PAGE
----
Local business uses humor to counter sadness around the world



The lockdowns of the COVID-19 pandemic were lonely enough without being abandoned in a new town — the situation sticker-maker extraordinaire Amy Jackson found herself in last year.

The 34-year-old from The Pas and Opaskwayak Cree Nation had been in Winnipeg for about a year, pursuing a master’s degree in native studies at the University of Manitoba. Best-case scenario, a year isn’t a lot of time to build a whole new social circle, and best-case scenario, it wasn’t.

Jackson could hardly have guessed that she would soon be leaving school as an entrepreneur with an international clientele and a brick-and-mortar store in the works.

“I was still relatively new to the city, so I was on my own for weeks. It was really tough, and I was like, ‘Man, if I’m depressed, I’m sure tons of people are. .'”

Jackson began looking for something that would fill his time and take his mind off the pandemic doldrums. Like one of those people with mosaics stuck on their laptop lids, that meant making stickers.

“I started creating as an outlet, as a way to cope,” she said. “I then thought it would be so much fun to do some digital design work. It’s something I’ve always wanted to tap into.”

Jackson opened an app and started designing. The world already had its fair share of depressing things, she said. She adapted her designs to balance it out.

“I really wanted to counter that with a bit of humor – let’s remember our humanity and remember that we can crack jokes and have a good time together, you know?”


Stickers are one of many products.

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Stickers are one of many products.

With this, Nativelovenotes was born.

A year later, the company’s merchandise includes not only stickers, but also stationery, buttons, jewelry, phone accessories, prints, apparel and homewares.

The merchandise is covered in phrases such as “Always Sick”, “Live Laugh Skoden” and “Go get stained”. But other designs tackle more serious issues. They denounce racism, the Indian Act and the colonizing mindset. Or, like the sticker that says, “Intergenerational trauma ends with me,” they show a desire to make the world a better place.

One thing is clear about Jackson’s already bountiful catalog of designs: they struck a chord.

“It exploded very quickly. I think in the first week I had 1,500 followers on Instagram when I started sharing my work,” she said.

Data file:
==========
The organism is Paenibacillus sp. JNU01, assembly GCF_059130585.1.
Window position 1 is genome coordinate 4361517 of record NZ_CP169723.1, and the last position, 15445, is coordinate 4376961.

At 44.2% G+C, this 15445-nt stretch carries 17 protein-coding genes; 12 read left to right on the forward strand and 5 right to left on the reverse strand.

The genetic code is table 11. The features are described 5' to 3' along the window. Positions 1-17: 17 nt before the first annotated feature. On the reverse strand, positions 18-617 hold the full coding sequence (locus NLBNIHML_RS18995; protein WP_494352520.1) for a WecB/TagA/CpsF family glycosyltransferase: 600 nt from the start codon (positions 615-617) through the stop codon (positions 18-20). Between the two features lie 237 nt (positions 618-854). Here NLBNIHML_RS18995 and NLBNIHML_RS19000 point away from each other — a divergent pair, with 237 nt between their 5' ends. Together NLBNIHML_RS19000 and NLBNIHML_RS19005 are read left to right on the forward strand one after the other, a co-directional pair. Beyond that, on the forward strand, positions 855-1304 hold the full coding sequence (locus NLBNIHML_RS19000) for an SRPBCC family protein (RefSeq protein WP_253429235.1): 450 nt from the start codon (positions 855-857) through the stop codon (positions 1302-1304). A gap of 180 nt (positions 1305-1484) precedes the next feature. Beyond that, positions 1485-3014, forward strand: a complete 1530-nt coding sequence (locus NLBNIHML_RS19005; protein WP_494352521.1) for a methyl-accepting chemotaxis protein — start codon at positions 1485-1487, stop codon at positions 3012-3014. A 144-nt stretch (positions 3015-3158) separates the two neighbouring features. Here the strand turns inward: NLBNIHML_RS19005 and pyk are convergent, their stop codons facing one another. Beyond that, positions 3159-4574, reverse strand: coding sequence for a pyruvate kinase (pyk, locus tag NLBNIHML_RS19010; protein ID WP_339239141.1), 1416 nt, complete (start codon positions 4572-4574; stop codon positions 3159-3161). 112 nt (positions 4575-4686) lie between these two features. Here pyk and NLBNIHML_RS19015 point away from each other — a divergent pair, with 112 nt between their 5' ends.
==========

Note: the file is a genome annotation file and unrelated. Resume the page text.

That number has since soared to more than 25,000, and Jackson said support is pouring in from around the world.

“We’ve sent to most European countries, to the indigenous people who live there. We’ve had a lot of people in Australia, New Zealand, South America, and then of course spread all over South America. North, Hawaii and the Polynesian Islands,” Jackson said.

The pervasiveness of interest in her products, which she describes as “shamelessly rezzy”, took Jackson by surprise.

“It makes me really excited. I also feel really lucky to have tapped into such a big market – I don’t want to call it a market, because it’s more than a market – in a wider community than us. didn’t know we could connect to each other that way.”




<p>RUTH BONNEVILLE / WINNIPEG FREE PRESS </p>
<p>Nativelovenotes owner Amy Jackson founded the <a class=online business and dropped out of college to become a full-time entrepreneur.

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RUTH BONNEVILLE / WINNIPEG FREE PRESS

Nativelovenotes owner Amy Jackson founded the online business and dropped out of college to become a full-time entrepreneur.

Julianna McLean of Saskatoon (via James Smith Cree Nation), who purchased three coffee mugs with the words “Colonizer’s Tears” arched over a rainbow for her and her children, said Nativelovenotes provides a connection to home and proud reminders of who she and her children are as Indigenous.

“Everything she posts is so about me. And the things for my kids are like, ‘Hey, don’t forget about yourself. I’m sending you this little love note,'” she said. “It’s those little droplets, that’s what Nativelovenotes offers. It’s like those little drops of who we are, and it makes room for that to exist.”

In Winnipeg, Jackson, four core staff and a few casual helpers prepare for their next big move.

On May 7, Nativelovenotes will open its storefront at 1116 Portage Avenue. Jackson and her company will share the building with another Indigenous-owned business, Turtle Woman Indigenous Wear, which sells Indigenous clothing and insignia, as well as supplies and other goods.

Turtle Woman owner April Tawipisim said she’s happy to see Indigenous creators like Jackson thrive and excited to share the space.

“I’m looking forward to working with them, seeing everything they come up with, and maybe somewhere down the road we can work together on a project or something,” Tawipisim said.

Besides setting up the store, Jackson said that in the long term, she aims to take control of her printing by purchasing the printers and supplies to manufacture her products in-house.

It’s an exciting time for the budding entrepreneur, and to celebrate the boom of the year, she’s throwing a party on April 29 at Club 200, complete with “rezzy activities” like jigging and hand wrestling contests. legs. It’s a big date in pandemic isolation.

“I like a good party,” she laughed.

Despite the success, Jackson is in no doubt that she will return to college to complete her master’s degree and then her doctorate in history.

Her mother always told her she was the most determined person she had ever met, Jackson said, so why not decide to go all out?

fpcity@freepress.mb.ca

Cody Sellar

Cody Sellar
Community journalist

Cody Sellar is the reporter/photographer for The Times. He’s a lifelong Winnipegger. He is a journalist, writer, detective, lazy man, book reader and lover of concise biographies. Email him at cody.sellar@canstarnews.com or call him at 204-697-7206.

Gladys T. Hensley